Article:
Extractable and leachable (E/L) studies are becoming more and more important to drug development programs. Here’s why – and an overview of what E/L looks like for biopharma.
As drug manufacturing changes and becomes more flexible with plastic systems, the requirements for ensuring safety have changed with it. Single-use systems (SUS) used in the biomanufacturing process should be (and will be required in the future) evaluated for potentially harmful materials.
Today, a vast majority of modern manufacturing systems include plastic bags, tubing, bottles, valves and more. While the shift to plastic has improved quality and reduced production costs, the materials and the chemical constituents in those materials, could impact patient health.
In the absence of formal regulatory guidance, drug developers are turning to E/L testing to identify all of the chemical constituents in their product so that those chemicals can be assessed as part of a safety/risk assessment.
What Is E/L for Biopharma?
While biopharma manufacturers are well aware of the requirements for container closure systems and stability studies, recent USP <665> and <1665> updates have increased focus on E/L programs for plastic components used during the manufacturing process. E/L screening methods (not targeted studies) of these single-use systems are used to analyze and identify potentially harmful materials that may migrate out of the drug product. Forward-thinking biomanufacturers look at both extractables and leachables to create a complete assessment of potential safety hazards:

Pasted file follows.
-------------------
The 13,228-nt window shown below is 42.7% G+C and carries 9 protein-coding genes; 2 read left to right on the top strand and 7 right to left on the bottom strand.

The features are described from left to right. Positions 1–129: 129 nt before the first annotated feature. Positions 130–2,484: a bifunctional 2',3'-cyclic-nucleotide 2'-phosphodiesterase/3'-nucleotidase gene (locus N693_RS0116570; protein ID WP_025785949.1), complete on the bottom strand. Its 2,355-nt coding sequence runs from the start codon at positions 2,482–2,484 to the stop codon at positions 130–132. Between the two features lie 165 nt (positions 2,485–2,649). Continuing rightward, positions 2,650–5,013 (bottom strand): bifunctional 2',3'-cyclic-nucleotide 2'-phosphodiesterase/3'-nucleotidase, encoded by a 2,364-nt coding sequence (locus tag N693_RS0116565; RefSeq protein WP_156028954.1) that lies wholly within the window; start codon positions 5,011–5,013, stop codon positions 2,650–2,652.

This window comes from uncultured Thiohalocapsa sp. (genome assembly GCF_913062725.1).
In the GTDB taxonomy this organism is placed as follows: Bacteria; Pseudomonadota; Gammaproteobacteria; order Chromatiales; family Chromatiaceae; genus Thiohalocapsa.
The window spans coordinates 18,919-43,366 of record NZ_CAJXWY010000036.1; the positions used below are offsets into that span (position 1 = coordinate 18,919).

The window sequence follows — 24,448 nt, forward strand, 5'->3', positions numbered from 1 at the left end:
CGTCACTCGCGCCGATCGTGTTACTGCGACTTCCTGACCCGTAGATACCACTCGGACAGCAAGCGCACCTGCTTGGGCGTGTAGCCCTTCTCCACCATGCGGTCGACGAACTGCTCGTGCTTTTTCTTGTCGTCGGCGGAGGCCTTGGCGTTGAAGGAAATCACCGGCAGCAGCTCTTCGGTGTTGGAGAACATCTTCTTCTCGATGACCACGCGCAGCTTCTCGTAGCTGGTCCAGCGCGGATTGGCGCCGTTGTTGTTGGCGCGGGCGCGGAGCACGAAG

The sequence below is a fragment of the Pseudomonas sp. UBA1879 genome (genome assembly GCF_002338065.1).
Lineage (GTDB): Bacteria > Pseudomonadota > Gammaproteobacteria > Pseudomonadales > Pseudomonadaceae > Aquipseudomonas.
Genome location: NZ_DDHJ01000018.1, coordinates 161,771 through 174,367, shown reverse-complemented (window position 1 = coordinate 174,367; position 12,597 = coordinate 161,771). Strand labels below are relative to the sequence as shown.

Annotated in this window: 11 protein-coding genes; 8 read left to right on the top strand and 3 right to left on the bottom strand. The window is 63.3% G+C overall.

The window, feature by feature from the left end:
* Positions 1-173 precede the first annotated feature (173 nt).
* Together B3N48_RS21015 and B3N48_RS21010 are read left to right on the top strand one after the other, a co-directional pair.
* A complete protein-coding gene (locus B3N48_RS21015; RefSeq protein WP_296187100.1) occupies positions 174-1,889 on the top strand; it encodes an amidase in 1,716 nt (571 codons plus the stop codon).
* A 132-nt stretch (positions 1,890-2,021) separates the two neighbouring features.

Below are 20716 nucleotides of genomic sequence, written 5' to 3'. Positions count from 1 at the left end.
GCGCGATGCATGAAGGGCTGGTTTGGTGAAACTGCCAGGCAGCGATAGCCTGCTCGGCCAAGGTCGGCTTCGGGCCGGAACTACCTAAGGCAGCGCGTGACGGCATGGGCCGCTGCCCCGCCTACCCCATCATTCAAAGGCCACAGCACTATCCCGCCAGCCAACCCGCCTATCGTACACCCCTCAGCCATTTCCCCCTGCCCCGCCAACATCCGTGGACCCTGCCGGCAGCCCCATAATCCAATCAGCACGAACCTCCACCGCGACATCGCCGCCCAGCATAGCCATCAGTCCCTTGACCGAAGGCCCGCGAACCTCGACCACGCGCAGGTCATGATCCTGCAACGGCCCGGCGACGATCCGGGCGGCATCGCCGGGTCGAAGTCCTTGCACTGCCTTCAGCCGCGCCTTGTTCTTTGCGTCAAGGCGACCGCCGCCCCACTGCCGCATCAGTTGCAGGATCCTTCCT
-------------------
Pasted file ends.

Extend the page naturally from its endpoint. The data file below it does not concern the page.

• Extractables: compounds that are “pulled” out of the product using strong solvents – typically an acid, a base and an organic solvent.
• Leachables: compounds that “migrate” out of the product using clinically relevant conditions – typically using the drug product.
The goal of E/L testing is to identify and quantitate the compounds that may be pulled or migrated out to evaluate the safety risk via the safety/toxicological risk assessment.
While there is currently no single, regulated approach for conducting E/L studies for biopharma applications, we compiled a list of helpful things to know when designing a study.
Designing a Biopharma E/L Study: 4 Essential Things to Know
1. E/L Studies Are 2 Separate Projects
Though they are talked about together, E/L studies are composed of two individual (yet connected) projects.
To achieve complete identification of all compounds, the extractables study comes first, establishing a baseline for the subsequent leachables study.
In 2014, the BioPhorum Operations Group (BPOG) published the first standardized extractable protocol, providing guidance on how to conduct extractables studies with the intent of having suppliers provide extractable data to their biopharma customers on their single-use components. In 2020, the group published a revised extractables testing protocol.
Often times, today, the SUS component suppliers can provide extractables data. From there, biomanufacturers can leverage SUS extractables data to design leachables studies based on the potential risk.
2. Regulatory Changes Are on the Horizon
To date, China is the only country with regulation requiring E/L for SUS. However, regulators are taking notice of the importance of E/L testing in biopharma. The EMEA, ICH, CFR and U.S. FDA have all alluded to the importance of evaluating these systems for extractables and leachables.